Voici une nouvelle que nous venons de recevoir. Le Canada interfère dans le processus légal en cours aux États-Unis qui accusent la compagnie canadienne, Talisman, de complicité de génocide au Soudan.
Here is a media release we received regarding the Canadian government interference in the Talisman court case in the United States.
– For Immediate Release –
Canadian Groups Shocked at Canada’s Interference in Talisman Genocide Complicity Case
We, the undersigned, are shocked at the Canadian government’s recent decision to intervene yet again on behalf of Talisman Energy in a lawsuit in the state of New York, where the company is facing a civil suit for alleged complicity in genocide under the Alien Torts Claim Act (ATCA). These claims arise from the brutal killings and displacement of civilians living in the oilfield areas of Sudan by the ruling regime which provided “security” for Talisman’s operations there. It is the view of the plaintiffs that Talisman was complicit in these crimes. This same regime is now accused of similar genocidal violence in the Darfur region of Sudan.
Canada’s interference here casts doubt on our government’s professed commitment to corporate social responsibility. Our government appears to be using the cloak of “sovereignty” to furtively appease multinational oil companies.
As with an earlier attempt to intervene politically by the previous Martin cabinet, the Harper government’s “Brief of Amicus Curiae” demonstrates an indifference to those who were victimized during the time that Talisman Energy was active in Sudan (1998 -2003). Canada’s submission is a spurious appeal to the US court to recognize Canada’s sovereignty in matters of international trade and, therefore, not to allow the case to proceed against a Canadian company in a US court. This is a red herring! Talisman has extensive natural gas operations in New York State where the action was begun. Unlike Canada, (which has no comparable specific legislation under which corporations can be tried for extraterritorial crimes) US legislators have recognized their responsibility to hold companies and individuals operating with a substantial presence in their territory to be accountable for their actions abroad.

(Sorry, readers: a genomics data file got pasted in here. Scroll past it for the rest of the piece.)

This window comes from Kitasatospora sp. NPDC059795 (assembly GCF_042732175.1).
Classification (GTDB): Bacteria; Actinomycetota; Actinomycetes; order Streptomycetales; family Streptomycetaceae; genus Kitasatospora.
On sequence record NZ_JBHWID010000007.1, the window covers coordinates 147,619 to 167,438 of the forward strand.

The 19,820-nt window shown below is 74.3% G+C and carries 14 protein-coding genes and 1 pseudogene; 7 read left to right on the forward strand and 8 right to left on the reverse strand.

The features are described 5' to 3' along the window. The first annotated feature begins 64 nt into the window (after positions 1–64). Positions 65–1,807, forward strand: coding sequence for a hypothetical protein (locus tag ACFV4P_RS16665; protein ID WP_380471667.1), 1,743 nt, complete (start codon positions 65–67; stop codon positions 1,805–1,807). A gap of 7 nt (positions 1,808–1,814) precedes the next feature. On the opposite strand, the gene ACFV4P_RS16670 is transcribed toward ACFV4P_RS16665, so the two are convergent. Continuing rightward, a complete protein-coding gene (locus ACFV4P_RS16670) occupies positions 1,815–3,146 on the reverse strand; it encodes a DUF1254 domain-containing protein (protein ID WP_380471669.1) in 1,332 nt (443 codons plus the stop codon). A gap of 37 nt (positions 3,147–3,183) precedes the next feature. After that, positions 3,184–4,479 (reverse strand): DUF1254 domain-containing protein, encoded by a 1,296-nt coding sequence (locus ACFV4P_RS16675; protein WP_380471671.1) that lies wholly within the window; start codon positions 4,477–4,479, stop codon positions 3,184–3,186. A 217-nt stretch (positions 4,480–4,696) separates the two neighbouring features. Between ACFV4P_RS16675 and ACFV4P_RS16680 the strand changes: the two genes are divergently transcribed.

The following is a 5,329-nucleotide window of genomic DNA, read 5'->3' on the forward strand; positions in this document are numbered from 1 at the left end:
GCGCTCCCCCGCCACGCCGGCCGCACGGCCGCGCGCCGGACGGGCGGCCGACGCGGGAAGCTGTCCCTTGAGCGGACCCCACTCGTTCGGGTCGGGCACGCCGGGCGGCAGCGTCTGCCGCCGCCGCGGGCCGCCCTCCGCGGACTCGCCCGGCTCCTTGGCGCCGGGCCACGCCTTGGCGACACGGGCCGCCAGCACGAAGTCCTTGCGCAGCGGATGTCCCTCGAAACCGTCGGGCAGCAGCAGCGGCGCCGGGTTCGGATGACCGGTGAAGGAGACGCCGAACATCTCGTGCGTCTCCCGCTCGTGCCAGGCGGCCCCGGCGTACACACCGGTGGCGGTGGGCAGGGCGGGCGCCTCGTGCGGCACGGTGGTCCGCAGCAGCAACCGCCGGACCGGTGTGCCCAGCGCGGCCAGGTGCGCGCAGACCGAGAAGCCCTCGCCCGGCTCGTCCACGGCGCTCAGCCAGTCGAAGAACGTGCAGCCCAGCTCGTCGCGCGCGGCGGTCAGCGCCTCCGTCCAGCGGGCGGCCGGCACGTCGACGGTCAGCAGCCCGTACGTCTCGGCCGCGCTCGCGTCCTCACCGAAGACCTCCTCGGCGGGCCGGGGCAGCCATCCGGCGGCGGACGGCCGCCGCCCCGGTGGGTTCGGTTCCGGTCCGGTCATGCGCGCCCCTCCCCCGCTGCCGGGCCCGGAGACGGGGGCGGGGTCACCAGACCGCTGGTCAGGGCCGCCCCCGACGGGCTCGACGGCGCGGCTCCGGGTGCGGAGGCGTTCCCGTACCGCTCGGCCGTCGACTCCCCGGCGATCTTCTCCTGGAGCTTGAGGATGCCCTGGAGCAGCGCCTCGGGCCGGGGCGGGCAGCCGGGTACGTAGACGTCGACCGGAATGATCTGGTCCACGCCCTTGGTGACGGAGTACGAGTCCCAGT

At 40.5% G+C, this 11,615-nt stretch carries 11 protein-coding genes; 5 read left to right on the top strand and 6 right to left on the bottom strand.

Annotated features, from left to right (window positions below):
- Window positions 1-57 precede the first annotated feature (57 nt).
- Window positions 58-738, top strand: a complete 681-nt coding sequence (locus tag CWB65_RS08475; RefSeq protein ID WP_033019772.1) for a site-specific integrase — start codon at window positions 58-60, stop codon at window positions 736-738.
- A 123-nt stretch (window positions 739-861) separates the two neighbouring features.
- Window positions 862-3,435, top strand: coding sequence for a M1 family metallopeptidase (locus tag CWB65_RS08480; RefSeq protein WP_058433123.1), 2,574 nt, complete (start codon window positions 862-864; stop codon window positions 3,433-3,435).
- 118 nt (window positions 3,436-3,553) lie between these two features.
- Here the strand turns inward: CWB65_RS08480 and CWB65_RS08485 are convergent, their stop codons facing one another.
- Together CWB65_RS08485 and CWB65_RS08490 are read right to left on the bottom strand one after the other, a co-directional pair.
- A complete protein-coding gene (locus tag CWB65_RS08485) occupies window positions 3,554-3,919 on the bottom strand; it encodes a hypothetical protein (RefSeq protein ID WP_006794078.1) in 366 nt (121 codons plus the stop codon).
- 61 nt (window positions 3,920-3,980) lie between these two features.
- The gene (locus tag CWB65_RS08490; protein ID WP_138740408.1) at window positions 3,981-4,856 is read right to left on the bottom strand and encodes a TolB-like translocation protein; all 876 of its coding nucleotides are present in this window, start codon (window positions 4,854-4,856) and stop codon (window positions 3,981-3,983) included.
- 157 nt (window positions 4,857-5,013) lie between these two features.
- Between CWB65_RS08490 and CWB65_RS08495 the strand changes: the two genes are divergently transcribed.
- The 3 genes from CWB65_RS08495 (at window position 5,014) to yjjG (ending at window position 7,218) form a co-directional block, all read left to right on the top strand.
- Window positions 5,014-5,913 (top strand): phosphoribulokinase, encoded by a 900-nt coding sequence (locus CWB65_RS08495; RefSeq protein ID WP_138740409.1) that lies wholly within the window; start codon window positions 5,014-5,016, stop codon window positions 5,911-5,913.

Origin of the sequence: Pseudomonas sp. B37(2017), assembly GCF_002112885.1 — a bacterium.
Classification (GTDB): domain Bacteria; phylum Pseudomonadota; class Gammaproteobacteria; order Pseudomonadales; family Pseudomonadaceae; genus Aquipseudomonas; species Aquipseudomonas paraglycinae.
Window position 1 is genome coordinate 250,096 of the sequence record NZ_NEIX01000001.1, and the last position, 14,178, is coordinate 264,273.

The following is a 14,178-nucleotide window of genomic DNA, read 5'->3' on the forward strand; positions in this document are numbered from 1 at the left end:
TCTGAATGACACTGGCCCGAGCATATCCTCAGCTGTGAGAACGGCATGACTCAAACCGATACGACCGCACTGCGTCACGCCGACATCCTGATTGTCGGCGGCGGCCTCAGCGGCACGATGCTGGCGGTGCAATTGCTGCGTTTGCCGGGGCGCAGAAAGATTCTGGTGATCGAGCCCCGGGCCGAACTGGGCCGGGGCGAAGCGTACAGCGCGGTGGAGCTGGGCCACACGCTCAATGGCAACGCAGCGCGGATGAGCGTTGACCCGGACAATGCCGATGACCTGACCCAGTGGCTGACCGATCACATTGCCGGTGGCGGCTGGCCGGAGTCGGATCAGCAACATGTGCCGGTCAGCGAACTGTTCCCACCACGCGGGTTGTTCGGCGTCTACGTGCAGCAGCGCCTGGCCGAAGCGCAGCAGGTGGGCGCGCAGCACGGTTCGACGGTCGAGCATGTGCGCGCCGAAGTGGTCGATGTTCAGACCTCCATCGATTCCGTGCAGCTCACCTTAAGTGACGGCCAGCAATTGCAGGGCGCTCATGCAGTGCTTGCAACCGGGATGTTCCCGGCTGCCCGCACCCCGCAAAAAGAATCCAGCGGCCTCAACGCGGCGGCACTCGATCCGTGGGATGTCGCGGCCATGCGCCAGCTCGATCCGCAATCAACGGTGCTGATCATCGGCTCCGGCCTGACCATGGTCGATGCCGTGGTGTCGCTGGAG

Canada has been championing the principle of “universal jurisdiction” under international law for exactly the kinds of egregious violations of international law being addressed in the New York lawsuit. For Canada now to bury its head in the sand of national “sovereignty” when its own corporate citizen is challenged on such a serious issue is the height of hypocrisy! David Kilgour, former minister of state for Africa, said, “In the indicated circumstances, neither the Martin nor Harper governments should be intervening on the side of Talisman.”
Canada’s appeal, if successful, would send the clear signal to tyrants anywhere that Canada will support a company’s extraterritorial quest for gain over the rights of victims, even if they involve egregious violations of international law. To do this on the basis of erroneous legal technicalities is unconscionable.
The atrocities in question were documented by scores of independent journalists, researchers and organizations, as well as the Canadian government’s own fact-finding commission led by John Harker. Before entering Sudan, Talisman executives were briefed by knowledgeable people (including at least one Canadian Cabinet Minister) that oil revenues would assist Sudan’s military junta in committing genocide, ethnic cleansing, slavery, mass rape and sponsoring terrorism. The carnage and suffering in Darfur today is terrible confirmation of the accuracy of that prediction. Yet despite being warned, Talisman chose to rush ahead into a business partnership in effect with the regime. Canada’s former Minister of Foreign Affairs, Lloyd Axworthy, called Talisman Energy’s behavior in Sudan “deplorable”.
We call upon the Canadian government to promptly “do the right thing”. This means:
· Withdraw the “Brief of Amicus Curaie” and allow the New York Court to do its legitimate work without political interference; and
· Enact specific legislation to ensure that, in future, Canadian courts will also be able to hold corporations with a presence in Canada accountable for their crimes abroad.
For further information, please contact the undersigned agencies:
Dr. Norman Epstein, Co-chair, Canadians Against Slavery and Torture in Sudan (CASTS) 416-347-7652; Natalina Yoll, Federation of Sudanese Canadian Associations, (FESCA), 403-228-3290, Justin Laku, Canadian Friends of Sudan, 613-261-0042, Mel Middleton, Director, Freedom Quest International, 403-443-6023.